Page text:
“Mouse”-keteers: Friends from 28 Barbary Lane include (from left) Patrick Lane as Brian Hawkins, Betsy Wolfe as Mary Ann Singleton, Wesley Taylor as Michael “Mouse” Tolliver and Josh Breckenridge as Dr. Jon Fielding in ACT’s world-premiere musical Armistead Maupin’s Tales of the City. Below: Mary Birdsong is Mona Ramsey and Taylor’s Mouse strikes a disco pose. Photos by Kevin Berne

There’s a beautiful line of dialogue that perfectly encapsulates the denouement of Armistead Maupin’s Tales of the City, a tricky new musical having its world premiere at American Conservatory Theater. Toward the end of the nearly three-hour show, one character comforts another with: “Mystery solved. Mystery loved.”

In those two short lines we get what Tales of the City, whether in novel, miniseries or musical form, is all about: acceptance and love. It’s interesting to note that in the musical, this line is spoken not sung. That’s telling. But more on that in a minute.

Turning Armistead Maupin’s beloved Tales, which first saw life in 1976 as a novel serialized in the San Francisco Chronicle, is a no brainer. It’s amazing it’s taken this long for Mrs. Madrigal, Mona, Mouse and Mary Ann to start singing.

It took librettist Jeff Whitty of Avenue Q fame to get the ball seriously rolling, and then he teamed up with director Jason Moore, choreographer Larry Keigwin and composers Jake Shears and John Garden of pop-glam-rock group Scissor Sisters.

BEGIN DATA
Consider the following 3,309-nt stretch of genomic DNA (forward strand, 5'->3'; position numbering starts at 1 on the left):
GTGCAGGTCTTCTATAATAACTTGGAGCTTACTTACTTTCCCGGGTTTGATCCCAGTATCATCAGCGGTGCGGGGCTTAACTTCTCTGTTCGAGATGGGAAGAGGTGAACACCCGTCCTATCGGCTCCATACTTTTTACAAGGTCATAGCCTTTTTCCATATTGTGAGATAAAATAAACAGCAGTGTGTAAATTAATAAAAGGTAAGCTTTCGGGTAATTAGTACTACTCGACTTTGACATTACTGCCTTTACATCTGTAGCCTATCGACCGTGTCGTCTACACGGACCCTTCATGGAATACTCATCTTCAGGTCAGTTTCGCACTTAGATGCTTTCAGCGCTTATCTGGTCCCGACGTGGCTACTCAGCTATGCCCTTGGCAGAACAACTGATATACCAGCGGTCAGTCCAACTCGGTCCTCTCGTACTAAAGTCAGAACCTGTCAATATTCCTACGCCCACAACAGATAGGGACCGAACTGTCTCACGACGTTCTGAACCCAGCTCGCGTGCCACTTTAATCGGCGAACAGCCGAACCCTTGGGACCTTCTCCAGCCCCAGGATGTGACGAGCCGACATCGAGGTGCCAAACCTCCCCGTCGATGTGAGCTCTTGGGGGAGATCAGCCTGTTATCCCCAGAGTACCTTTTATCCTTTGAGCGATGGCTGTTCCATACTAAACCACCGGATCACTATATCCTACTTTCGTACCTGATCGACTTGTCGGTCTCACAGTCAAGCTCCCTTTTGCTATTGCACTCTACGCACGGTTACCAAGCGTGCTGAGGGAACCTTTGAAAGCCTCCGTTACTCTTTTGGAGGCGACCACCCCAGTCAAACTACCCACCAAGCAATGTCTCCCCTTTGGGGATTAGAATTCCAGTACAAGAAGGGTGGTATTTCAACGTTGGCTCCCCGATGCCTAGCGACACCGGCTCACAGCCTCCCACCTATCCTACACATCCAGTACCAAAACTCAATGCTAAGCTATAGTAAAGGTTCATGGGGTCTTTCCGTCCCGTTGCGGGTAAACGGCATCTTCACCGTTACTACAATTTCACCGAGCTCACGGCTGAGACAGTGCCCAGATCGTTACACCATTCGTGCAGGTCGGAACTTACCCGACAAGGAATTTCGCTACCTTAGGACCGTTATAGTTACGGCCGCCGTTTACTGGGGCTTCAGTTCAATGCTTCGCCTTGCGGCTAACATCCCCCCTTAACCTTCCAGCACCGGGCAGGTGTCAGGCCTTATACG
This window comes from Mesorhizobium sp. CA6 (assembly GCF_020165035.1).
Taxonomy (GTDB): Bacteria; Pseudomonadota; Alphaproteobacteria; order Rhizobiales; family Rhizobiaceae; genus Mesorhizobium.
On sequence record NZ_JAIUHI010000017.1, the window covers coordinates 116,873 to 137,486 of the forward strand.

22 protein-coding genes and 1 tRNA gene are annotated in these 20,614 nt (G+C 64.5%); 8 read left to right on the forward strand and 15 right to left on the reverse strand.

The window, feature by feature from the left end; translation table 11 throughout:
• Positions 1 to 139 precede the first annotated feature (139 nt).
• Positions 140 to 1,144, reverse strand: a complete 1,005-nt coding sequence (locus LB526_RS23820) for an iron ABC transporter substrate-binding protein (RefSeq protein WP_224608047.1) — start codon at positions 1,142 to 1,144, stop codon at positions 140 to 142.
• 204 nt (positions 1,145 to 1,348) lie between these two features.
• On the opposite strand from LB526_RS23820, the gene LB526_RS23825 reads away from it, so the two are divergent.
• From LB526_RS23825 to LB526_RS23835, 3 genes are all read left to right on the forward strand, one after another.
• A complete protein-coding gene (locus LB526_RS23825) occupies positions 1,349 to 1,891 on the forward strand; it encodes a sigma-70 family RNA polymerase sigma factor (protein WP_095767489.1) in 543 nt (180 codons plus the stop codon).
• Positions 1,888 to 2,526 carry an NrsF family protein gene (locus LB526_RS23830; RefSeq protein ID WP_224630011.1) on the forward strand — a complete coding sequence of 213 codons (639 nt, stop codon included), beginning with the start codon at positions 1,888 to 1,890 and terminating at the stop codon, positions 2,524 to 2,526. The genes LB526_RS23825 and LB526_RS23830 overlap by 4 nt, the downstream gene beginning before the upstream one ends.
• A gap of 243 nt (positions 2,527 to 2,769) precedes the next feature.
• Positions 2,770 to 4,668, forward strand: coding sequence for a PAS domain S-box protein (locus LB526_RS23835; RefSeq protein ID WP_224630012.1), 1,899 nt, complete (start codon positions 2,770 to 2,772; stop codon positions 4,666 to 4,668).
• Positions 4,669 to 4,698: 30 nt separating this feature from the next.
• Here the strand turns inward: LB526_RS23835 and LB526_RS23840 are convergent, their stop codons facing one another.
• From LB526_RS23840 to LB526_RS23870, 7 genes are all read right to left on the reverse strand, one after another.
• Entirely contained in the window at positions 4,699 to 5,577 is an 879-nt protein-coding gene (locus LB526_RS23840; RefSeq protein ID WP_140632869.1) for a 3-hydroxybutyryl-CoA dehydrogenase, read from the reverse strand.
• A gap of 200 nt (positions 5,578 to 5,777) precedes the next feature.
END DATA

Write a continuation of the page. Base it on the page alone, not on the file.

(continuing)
Of course the show had to begin life in San Francisco, and like the city that both inspires and hosts it, this Tales of the City has its ups and downs.

The actors bringing life to these familiar characters are uniformly solid, from the leads right down to the quirky character parts (drag queens, leather daddies, A-gays, hippies, etc.). They all have their musical chops. They’re all appealing and adorable, but what’s even better is that they’re all good actors.

The biggest strength of the show at this point is Whitty’s libretto. He has distilled Tales of the City and parts of its sequel, More Tales of the City into a streamlined show that retains a surprising amount of detail and an abundance of humor. The show is, like the books, overstuffed, and that’s as it should be. In fact, it could be even quirkier and weirder and grittier and raunchier. And sweeter.


Act 1 is slow going, as far as plot and character are concerned, but in Act 2, especially with the arrival of Diane J. Findlay as Mother Mucca, the gears are turning nicely. We get humor, melodrama and genuine emotion in equal measure, and that’s the key to this show.